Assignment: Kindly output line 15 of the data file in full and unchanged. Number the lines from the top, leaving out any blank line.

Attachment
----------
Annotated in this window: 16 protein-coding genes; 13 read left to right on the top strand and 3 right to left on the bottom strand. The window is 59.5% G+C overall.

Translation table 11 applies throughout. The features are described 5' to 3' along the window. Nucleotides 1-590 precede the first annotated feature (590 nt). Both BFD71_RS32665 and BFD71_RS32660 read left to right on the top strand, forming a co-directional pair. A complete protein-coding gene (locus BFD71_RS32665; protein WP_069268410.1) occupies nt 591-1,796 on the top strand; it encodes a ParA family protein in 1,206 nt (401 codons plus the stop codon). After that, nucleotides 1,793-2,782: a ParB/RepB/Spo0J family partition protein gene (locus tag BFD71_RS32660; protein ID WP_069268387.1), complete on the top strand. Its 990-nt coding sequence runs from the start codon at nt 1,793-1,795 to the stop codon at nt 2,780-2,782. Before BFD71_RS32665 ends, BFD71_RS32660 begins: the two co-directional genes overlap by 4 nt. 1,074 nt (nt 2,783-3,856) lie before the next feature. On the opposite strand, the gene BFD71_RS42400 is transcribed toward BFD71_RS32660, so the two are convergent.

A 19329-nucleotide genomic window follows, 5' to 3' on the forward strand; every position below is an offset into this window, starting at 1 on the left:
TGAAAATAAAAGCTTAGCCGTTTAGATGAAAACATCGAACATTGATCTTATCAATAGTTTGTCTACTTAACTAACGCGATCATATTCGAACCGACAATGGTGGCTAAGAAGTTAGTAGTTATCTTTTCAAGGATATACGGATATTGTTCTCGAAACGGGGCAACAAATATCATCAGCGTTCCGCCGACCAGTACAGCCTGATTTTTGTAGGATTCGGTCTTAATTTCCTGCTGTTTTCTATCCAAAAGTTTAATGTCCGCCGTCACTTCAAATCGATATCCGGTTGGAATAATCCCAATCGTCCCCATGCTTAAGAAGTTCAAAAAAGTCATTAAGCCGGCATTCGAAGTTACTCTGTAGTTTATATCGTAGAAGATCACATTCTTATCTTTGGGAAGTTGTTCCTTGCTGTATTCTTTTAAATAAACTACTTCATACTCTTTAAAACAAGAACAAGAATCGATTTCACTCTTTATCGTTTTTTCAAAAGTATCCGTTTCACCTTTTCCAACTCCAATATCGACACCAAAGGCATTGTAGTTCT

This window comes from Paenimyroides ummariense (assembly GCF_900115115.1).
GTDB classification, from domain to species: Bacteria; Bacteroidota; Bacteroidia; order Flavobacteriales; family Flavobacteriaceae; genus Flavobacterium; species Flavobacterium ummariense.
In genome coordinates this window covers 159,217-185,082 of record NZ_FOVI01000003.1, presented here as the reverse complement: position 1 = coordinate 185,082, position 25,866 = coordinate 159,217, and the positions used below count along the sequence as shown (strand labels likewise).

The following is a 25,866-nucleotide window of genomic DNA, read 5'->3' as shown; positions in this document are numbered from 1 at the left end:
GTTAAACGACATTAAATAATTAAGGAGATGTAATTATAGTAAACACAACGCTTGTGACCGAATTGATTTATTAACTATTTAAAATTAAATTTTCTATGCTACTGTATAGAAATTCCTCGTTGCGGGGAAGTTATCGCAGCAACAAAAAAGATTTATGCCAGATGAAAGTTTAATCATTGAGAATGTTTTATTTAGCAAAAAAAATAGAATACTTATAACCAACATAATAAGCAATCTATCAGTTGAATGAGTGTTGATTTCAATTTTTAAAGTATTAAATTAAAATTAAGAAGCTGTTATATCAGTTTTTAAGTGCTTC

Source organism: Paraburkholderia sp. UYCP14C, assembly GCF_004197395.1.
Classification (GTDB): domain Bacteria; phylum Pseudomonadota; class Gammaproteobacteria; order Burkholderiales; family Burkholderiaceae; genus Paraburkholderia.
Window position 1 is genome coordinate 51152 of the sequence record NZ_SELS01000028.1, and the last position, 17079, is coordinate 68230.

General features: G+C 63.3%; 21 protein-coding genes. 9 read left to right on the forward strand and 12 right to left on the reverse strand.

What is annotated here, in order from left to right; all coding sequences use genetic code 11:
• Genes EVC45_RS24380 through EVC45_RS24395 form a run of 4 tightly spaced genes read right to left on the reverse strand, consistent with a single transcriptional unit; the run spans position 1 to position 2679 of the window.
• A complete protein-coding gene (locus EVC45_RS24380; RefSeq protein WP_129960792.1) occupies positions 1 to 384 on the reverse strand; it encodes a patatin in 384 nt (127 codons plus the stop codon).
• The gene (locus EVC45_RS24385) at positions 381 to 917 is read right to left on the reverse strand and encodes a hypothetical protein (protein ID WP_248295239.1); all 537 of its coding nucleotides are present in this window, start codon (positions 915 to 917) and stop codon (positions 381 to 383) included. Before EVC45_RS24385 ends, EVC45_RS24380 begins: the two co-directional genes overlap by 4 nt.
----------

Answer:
• Genes EVC45_RS24380 through EVC45_RS24395 form a run of 4 tightly spaced genes read right to left on the reverse strand, consistent with a single transcriptional unit; the run spans position 1 to position 2679 of the window.